Electrification of classic Jaguars - FIVA and FBHVC clarify their position

The subject of converting classic cars from internal combustion engines to electric motive power has been one that has sparked great discussion and debate in recent months. Indeed a story we ran in last week's Friday Spotlight article on Silverstone based company Lunaz also sparked responses from Jaguar Enthusiasts' Club members.

The discussions have been generated, on the whole, by an increase in the number of companies appearing in the UK offering conversion work on historic vehicles. This is also reflected across Europe, so much so, that FIVA (the Fédération Internationale des Véhicules Anciens), have released a statement clarifying their position on the matter.

The FBHVC (Federation of British Historic Vehicle Clubs) of which the Jaguar Enthusiasts' Club is a member, have stated that they were consulted on the creation of the FIVA stance and supported it wholly .

David Whale, Chairman of the FBHVC said; “Whilst we must fully accept that owners are free to do what they wish with their historic vehicles, we must make clear our definition of those converted vehicles in terms of their historic status. We, like FIVA, feel that the combustion engine and related engineering, is a key part of the heritage of a vehicle and is crucial to how it looks, sounds, smells and feels in order to represent the era in which it was constructed as a historical piece.”

They were also keen to point out that new cars built with electric power in the image of a classic car (like those built by Jaguar Classic) were considered entirely modern cars.


FIVA's position statement


An increasing number of commercial outfits are offering to convert historic vehicles to run on electric power, replacing the entire drivetrain with an electric unit and batteries.

In this way, they claim, it’s possible to retain the classic appearance of the vehicle while meeting modern environmental standards. As an additional benefit, the conversion might also increase power and performance. Some conversion companies have even obtained permission from the type approval/certification authorities to retain the original Vehicle Identification Number (VIN) of the donor vehicle, despite more or less replacing the entire drivetrain.

Impact on the historic vehicle movement

Conversion of historical vehicles from their original internal combustion engines to electric power does not comply with the FIVA definition of a historic vehicle, cannot be carried out in accordance with the Charter of Turin, and does not truly achieve the goal of preserving historical vehicles. Vehicles so converted cease to be historic vehicles, except for “in period” changes.

FIVA’s Position

FIVA (the Fédération Internationale des Véhicules Anciens or international federation of historic vehicles) understands the motivation of some owners to electrify their vehicles – and acknowledges that, subject to legislation and regulation, all modifications are a matter of personal choice.

However, FIVA – as an organisation dedicated to the preservation, protection and promotion of historic vehicles – cannot promote, to owners or regulators, the use of modern EV components (motors and batteries) to replace a historic vehicle’s powertrain.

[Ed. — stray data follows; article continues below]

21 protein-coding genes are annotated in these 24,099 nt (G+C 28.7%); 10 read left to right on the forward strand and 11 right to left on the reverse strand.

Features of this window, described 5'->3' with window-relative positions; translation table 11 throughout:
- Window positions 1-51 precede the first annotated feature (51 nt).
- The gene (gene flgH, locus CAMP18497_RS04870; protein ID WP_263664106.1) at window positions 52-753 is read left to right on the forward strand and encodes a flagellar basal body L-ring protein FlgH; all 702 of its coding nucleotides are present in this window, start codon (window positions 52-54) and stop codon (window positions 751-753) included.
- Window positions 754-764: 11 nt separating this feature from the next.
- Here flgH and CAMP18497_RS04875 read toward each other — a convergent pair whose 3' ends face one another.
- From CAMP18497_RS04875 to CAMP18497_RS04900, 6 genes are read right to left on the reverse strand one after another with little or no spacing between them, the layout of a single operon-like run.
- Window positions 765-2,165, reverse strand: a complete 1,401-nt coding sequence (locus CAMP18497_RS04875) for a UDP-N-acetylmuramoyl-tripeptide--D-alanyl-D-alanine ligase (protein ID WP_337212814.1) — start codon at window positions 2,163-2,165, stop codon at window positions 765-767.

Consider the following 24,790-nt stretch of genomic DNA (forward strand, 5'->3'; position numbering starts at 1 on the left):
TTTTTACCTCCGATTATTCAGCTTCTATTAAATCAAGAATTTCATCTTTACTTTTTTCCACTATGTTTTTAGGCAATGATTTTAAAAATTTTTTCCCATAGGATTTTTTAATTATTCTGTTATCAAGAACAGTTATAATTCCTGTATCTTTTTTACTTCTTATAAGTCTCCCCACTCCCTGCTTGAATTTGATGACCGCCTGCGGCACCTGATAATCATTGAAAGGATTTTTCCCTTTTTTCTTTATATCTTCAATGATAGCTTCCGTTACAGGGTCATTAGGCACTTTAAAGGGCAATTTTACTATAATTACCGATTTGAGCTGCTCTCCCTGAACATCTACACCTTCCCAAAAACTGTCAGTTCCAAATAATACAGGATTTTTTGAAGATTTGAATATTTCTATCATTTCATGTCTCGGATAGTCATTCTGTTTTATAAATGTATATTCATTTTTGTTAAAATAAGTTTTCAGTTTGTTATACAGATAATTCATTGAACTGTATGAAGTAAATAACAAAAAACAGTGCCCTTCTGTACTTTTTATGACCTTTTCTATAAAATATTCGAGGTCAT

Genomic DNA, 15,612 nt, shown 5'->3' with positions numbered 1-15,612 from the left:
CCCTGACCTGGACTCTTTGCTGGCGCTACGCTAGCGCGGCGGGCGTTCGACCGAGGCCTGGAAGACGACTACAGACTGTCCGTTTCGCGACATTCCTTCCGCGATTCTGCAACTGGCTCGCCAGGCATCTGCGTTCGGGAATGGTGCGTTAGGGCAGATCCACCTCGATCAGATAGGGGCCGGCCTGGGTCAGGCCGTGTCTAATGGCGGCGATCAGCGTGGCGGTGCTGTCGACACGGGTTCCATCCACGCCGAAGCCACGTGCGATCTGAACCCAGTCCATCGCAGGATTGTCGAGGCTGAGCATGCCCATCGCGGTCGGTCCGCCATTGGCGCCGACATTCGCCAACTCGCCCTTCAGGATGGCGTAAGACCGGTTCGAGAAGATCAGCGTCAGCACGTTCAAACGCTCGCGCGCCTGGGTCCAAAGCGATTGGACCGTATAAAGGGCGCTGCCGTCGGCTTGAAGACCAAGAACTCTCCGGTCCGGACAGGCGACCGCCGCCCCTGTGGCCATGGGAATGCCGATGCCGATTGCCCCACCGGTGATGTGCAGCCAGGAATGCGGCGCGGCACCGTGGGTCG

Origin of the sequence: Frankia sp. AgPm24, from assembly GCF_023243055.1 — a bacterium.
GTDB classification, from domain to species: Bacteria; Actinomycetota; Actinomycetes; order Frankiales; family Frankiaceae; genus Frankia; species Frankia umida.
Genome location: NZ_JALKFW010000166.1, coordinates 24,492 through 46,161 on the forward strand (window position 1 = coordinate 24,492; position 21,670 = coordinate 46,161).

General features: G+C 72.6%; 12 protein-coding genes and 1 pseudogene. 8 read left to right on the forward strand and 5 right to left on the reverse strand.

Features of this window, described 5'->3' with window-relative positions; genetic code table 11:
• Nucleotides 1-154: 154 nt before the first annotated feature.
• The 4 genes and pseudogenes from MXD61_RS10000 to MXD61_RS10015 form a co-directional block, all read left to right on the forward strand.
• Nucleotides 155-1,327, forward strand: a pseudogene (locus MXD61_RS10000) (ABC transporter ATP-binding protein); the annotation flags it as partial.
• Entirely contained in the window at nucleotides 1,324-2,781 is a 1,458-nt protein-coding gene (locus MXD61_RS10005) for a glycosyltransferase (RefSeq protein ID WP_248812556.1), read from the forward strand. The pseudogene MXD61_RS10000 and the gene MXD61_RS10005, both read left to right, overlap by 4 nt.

Conversion of historic vehicles from their original internal combustion engines to electric power doesn’t comply with the FIVA definition of a historic vehicle, nor does it support the goal of preserving historic vehicles and their related culture. In FIVA’s view, vehicles so converted cease to be historic vehicles, unless they are subject only to ‘in period’ changes.

According to FIVA, a historic vehicle is ‘a mechanically propelled road vehicle’ that is:

• at least 30 years old

• preserved and maintained in a historically correct condition

• not used as a means of daily transport

• part of our technical and cultural heritage

Concludes Tiddo Bresters, FIVA’s Vice President, Legislation, “It is not, in our opinion, the shape or body style of a vehicle that makes it ‘historic’, but the way in which the entire vehicle has been constructed and manufactured in its original form.

Hence if any owner, motor engineer or manufacturer chooses to make such conversions to a historic vehicle, FIVA would strongly recommend that any changes are reversible, with all the original components marked and safely stored. In this way, the vehicle may – if so desired in the future – be returned to its original state and may once again become a historic vehicle.”

What you thought

Jaguar Enthusiast Club members reacted to the news of electric conversions being offered for classic Jaguars.

What a terrible shame of treating classic cars in this way with electric conversions for some people to make a quick buck. What is it all coming to this madness has to stop!

Dave H, XK8 owner.

It would be fair to say that any agenda which seems to be prioritising the replacement of 'proper' engines in classics with electric motors is anything but the type of 'support' which will be increasingly needed to maintain classic cars as classic cars.Especially in view of the fact that I even view the rush to electric at the new end of the market as a pointless reinvention of an already failed technology for road vehicle use. .I think I'd rather destroy my series 3 with a sledge hammer than replace its V12 engine with an electric motor.

Geoff B, XJ6 owner.

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